In my research, I am looking at the relationship between watersheds and change along the coastal areas. In the image below (Fig. 2), you can see the major rivers in the US. The information in this image was derived from data collected by the Shuttle Radar Topography Mission in 2000. This satellite sensor was deployed from the Space Shuttle Endeavor during an 11-day mission to measure the elevation of the earth at a 30meter x 30meter grid. The elevation data can then be converted to a flow direction, which is based on the relative height between each pixel. The direction data then help to determine the accumulation of “pixels” that “drain” into adjacent pixels.
And this brings me back to the streams and rivers. I like the idea of letting the streams and rivers set the direction of the music. The pitch and rhythm would still come from the spectral data, like I mentioned in the previous post, the order of the notes will just be determined by elevation data.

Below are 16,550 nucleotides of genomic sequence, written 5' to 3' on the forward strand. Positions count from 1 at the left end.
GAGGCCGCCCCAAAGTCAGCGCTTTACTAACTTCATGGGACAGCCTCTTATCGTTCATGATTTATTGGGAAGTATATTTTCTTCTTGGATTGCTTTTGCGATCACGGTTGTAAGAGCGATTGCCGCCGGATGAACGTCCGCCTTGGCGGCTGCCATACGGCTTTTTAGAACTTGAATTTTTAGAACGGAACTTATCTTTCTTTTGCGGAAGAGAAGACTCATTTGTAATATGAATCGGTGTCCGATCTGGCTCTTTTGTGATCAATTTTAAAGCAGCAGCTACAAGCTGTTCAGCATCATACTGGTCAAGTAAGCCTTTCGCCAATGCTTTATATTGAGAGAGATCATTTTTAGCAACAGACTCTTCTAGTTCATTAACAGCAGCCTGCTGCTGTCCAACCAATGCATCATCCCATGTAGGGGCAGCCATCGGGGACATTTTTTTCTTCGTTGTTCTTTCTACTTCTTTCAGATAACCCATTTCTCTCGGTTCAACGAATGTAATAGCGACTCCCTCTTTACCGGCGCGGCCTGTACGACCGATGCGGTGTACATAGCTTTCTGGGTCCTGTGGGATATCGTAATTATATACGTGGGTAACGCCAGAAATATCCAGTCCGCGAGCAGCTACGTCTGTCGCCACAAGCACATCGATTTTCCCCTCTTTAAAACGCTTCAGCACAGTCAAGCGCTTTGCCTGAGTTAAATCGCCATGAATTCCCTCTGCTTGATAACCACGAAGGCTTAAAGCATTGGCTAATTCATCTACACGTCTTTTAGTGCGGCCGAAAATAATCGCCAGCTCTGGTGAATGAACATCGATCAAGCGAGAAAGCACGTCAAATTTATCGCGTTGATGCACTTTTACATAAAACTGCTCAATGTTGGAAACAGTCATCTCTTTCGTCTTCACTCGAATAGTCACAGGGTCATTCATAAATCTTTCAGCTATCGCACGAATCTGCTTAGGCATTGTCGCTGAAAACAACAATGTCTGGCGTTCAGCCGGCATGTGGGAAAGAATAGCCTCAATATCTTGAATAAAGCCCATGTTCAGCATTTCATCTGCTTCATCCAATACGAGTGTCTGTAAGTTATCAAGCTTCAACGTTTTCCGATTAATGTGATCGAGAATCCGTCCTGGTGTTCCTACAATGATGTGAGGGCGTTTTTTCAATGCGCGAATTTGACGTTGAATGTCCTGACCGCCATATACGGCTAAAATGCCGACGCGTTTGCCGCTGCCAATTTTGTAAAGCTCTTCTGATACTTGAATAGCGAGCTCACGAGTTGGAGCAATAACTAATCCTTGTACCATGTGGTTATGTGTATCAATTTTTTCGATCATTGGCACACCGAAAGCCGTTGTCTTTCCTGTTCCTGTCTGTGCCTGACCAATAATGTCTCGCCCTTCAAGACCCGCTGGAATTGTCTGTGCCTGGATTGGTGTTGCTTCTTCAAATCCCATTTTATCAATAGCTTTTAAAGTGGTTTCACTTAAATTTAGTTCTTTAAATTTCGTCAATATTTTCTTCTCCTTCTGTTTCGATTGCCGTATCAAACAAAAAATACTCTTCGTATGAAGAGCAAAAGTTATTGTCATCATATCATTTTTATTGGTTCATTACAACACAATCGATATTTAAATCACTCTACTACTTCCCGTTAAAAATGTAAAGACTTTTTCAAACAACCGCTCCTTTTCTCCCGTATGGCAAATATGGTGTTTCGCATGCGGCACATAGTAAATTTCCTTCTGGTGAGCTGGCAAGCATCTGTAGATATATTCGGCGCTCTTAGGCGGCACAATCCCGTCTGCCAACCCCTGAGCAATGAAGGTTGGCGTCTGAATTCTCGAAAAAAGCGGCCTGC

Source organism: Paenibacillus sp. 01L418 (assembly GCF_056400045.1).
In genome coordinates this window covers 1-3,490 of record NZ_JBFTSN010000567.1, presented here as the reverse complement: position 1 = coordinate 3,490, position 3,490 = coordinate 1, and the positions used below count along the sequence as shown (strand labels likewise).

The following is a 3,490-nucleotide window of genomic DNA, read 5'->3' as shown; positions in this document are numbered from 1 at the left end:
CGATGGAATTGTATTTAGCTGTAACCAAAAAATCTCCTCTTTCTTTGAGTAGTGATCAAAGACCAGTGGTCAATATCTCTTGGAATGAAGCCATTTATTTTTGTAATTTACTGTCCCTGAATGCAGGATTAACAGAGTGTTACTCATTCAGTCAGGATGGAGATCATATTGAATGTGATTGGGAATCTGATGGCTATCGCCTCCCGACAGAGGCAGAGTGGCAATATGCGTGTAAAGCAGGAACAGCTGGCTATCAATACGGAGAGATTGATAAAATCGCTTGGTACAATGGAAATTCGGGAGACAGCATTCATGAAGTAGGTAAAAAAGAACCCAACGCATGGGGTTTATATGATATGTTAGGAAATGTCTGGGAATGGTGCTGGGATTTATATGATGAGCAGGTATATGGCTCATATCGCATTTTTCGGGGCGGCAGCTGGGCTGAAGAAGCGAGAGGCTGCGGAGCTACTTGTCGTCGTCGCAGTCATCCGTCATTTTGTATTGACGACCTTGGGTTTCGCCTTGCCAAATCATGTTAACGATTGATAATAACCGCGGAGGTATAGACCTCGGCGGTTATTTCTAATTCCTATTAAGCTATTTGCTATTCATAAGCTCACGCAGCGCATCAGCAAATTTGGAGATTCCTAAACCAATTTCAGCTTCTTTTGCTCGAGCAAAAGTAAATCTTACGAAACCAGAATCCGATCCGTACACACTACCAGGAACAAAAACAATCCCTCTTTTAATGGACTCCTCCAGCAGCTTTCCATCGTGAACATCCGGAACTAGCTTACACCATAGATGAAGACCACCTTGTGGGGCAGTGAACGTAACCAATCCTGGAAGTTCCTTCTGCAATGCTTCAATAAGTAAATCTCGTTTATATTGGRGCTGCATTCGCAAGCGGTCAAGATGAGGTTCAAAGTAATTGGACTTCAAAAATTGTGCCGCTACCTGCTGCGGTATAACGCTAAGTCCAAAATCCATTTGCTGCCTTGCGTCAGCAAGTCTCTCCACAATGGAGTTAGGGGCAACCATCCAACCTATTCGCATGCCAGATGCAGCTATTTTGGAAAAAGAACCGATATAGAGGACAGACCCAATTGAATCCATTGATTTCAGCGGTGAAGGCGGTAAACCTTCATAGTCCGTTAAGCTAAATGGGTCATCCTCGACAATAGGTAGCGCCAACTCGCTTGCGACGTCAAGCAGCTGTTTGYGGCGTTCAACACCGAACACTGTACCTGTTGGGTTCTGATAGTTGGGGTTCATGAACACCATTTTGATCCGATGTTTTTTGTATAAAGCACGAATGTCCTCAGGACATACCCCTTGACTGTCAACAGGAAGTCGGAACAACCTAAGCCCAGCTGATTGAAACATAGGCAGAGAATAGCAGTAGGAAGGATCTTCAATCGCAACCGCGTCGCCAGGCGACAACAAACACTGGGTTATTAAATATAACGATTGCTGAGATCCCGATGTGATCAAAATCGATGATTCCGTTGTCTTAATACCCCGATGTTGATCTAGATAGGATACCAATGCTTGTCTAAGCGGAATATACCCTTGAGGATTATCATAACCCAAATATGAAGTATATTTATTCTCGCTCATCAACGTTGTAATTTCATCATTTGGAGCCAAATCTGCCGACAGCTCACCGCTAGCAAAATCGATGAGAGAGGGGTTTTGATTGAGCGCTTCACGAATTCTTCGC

Sometimes you have those moments that you think your computer, or Facebook, or google are listening to you. I had that moment this week. All these ideas about rivers and the “flow” of music, the same dataset that I was using, showed up on a Facebook post. In particular, it was an artist and GIS expert (Geographic Information System) that used an elevation map to highlight the different river basins within the US. Each color in Fejetlenfej’s map is a different river basin. The Mississippi Basin is easily distinguishable in the pink in the center of the US.
This week, I’ve been continuing to chew on ideas around music, sound, data, and natural systems.